Twitter’s Ad Platform Already Has Competition


twitter_smallADOTAS – Despite a recent wave of developer angst over a migrating development strategy (hey, Apple’s dealing with the same stuff right now — maybe it’s the changing seasons), Twitter is launching its ad platform, which the company describes as simple but “nontraditional.”

Similar to Google, a Promoted Tweet — only one at a time — will appear at the top of a search page with some text that notes it’s of the sponsored variety. All the advertising is already an organic part of Twitter — anyone following the promoted tweeter will get the same tweet in their feed and they will have the same options such as retweeting and replying and favoriting.

A Promoted Tweet is going to be 140 characters or less that Twitter and its various algorithms believe will have an effect on a searcher. If it doesn’t “resonate” — e.g., get clicked or retweeted — Twitter will remove the ad and the buyer isn’t charged.

Eventually third-party developers will be able to integrate Promoted Tweets and receive a share of the revenue. Marketers hopping on board for “Phase 1” include Red Bull, Best Buy, Virgin America, Starbucks and Bravo.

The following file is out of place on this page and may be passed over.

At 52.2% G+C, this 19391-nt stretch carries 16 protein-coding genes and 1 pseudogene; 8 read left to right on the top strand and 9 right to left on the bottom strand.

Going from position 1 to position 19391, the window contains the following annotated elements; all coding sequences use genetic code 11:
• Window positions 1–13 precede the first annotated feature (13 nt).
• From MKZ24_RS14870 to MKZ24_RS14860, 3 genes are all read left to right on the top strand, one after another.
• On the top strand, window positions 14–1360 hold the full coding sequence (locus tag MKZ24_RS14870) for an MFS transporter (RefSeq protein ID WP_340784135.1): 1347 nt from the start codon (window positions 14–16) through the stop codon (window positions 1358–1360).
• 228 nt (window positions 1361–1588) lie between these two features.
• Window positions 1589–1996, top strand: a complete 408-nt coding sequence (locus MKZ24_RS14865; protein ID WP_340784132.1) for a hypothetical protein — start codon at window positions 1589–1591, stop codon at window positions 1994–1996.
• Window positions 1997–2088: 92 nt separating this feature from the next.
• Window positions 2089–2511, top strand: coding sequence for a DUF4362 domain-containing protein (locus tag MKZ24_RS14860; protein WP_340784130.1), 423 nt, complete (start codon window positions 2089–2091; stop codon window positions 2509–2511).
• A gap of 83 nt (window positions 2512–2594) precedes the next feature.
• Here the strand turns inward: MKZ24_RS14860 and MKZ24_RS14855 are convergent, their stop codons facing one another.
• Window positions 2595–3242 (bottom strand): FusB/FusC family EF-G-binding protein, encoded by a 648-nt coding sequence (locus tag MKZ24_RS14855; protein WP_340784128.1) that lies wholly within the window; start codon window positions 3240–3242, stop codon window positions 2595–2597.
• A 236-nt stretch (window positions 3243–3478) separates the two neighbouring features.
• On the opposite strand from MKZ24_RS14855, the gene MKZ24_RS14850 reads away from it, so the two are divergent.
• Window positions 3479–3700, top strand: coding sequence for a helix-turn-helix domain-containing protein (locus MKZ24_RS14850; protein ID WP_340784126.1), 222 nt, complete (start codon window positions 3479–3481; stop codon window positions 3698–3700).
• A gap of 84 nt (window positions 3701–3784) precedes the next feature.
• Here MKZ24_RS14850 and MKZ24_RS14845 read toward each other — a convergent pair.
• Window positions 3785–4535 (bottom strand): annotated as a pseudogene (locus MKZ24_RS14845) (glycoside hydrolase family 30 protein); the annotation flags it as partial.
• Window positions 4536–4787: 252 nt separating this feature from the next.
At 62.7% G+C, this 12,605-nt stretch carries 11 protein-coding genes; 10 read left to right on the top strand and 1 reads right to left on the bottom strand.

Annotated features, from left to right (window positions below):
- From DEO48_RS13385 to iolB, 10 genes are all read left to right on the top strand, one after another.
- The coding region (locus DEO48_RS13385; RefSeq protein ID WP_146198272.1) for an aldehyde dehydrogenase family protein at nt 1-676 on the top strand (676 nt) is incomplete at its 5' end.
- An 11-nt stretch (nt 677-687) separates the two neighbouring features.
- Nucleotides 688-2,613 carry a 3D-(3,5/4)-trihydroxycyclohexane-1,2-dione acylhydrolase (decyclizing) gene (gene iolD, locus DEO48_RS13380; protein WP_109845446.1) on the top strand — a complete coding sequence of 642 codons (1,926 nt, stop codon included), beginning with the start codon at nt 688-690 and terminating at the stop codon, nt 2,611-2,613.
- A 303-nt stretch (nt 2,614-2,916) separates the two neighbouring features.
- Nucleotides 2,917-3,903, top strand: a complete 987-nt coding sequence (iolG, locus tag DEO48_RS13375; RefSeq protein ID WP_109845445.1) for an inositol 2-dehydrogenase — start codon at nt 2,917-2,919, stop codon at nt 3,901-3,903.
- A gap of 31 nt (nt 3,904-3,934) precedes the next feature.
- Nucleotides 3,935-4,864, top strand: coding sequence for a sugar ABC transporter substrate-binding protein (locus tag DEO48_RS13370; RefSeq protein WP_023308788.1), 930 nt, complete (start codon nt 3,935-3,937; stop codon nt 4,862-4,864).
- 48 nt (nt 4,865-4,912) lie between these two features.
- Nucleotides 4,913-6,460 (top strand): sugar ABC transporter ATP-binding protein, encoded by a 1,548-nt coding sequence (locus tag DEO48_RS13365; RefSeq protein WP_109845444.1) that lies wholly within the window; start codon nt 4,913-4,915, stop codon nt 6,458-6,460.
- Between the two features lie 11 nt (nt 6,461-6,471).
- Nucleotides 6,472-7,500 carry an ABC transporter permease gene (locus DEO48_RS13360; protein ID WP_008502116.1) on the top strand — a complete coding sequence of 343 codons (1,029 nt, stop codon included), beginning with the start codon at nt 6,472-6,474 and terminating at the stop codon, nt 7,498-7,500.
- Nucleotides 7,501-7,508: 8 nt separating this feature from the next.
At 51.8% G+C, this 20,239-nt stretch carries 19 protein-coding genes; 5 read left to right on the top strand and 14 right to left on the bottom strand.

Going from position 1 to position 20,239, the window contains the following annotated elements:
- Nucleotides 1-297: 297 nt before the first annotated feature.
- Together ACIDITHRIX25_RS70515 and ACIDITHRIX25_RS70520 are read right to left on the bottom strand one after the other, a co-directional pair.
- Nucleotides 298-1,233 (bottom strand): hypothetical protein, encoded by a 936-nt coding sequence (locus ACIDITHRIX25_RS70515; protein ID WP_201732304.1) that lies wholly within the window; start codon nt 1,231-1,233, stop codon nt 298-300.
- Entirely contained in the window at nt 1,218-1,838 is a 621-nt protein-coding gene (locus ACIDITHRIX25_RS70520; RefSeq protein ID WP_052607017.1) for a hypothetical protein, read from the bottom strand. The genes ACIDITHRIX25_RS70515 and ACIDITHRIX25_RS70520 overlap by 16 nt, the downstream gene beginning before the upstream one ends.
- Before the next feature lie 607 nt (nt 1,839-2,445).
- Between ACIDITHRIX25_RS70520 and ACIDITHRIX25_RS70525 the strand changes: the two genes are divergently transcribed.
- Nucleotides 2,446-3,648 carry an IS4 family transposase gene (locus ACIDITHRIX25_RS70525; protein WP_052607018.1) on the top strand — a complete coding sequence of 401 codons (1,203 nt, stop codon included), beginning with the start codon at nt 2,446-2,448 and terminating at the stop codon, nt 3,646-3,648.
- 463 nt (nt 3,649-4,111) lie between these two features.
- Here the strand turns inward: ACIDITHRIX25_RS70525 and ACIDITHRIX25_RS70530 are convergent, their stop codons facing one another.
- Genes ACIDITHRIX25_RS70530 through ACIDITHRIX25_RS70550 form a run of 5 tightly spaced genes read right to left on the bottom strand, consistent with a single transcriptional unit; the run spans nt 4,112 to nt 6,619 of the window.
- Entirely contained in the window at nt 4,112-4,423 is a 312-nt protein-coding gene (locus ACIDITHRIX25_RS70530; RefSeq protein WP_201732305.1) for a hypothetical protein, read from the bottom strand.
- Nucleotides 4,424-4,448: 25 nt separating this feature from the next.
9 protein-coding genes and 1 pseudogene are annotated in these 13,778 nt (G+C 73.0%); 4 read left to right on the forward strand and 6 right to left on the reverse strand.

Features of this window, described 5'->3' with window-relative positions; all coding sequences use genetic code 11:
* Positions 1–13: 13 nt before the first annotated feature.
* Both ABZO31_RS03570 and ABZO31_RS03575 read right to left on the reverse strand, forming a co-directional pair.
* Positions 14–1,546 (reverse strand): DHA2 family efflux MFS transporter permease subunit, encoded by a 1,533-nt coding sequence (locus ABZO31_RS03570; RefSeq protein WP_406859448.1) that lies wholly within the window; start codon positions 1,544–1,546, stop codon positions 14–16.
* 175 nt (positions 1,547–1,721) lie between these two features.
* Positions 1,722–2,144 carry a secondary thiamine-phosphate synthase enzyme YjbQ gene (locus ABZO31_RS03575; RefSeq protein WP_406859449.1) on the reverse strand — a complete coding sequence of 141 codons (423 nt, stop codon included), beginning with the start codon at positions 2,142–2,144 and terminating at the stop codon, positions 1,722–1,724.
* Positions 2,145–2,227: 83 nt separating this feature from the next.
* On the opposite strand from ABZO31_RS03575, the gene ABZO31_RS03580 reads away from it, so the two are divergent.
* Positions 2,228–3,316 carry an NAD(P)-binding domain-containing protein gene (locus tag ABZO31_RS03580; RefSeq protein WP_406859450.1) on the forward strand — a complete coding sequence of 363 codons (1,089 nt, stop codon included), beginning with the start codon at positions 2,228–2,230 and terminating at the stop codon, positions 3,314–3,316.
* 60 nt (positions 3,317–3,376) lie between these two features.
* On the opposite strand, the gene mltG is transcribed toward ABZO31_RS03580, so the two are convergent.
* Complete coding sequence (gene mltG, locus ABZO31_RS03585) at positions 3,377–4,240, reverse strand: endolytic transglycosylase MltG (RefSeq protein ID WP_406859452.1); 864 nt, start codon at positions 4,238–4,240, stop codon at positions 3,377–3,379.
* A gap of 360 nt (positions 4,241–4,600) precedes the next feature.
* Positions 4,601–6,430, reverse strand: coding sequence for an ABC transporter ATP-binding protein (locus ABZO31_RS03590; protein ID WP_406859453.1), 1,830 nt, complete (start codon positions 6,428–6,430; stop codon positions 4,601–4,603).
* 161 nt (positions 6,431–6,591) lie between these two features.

However, a day earlier, Idealab launched startup website and ad platform Tweetup, a Twitter search engine that promises to raise an advertiser’s most relevant tweets to the top of the heap. It’s appeal to users is that it cuts out all the fat (or noise) and gives searches what its algorithms judge is the most pertinent information. Pubs can paste Tweetup on their sites and receive half of the ad revenue.

Advertisers can use the service to build a more targeted following. Currently advertisers can only bid by impression, but eventually Tweetup will enable the ability to bid on new followers and click-throughs to end sites.

Now why might advertisers bypass Twitter’s system for Tweetup? Because the man with the plan is Bill Gross; along with the kids at Idealab, he invented the model for paid search.

The general complaint about Twitter is that it’s a stadium booming with white noise. If Tweetup catches on with users and proves a more targeted experience, why would advertisers (especially the smaller and midsized) bother dealing with Twitter?

Also there’s the next phase of Twitter’s revenue plan, which is bound to make users grimace — apparently the microblogger is planning to display sponsored (but relevant) post in a user stream, search or no search. Sounds like what Google does: a user will see a promoted tweet based on what he or she has been posting about. That may get the much-feared “intrusive” tag.


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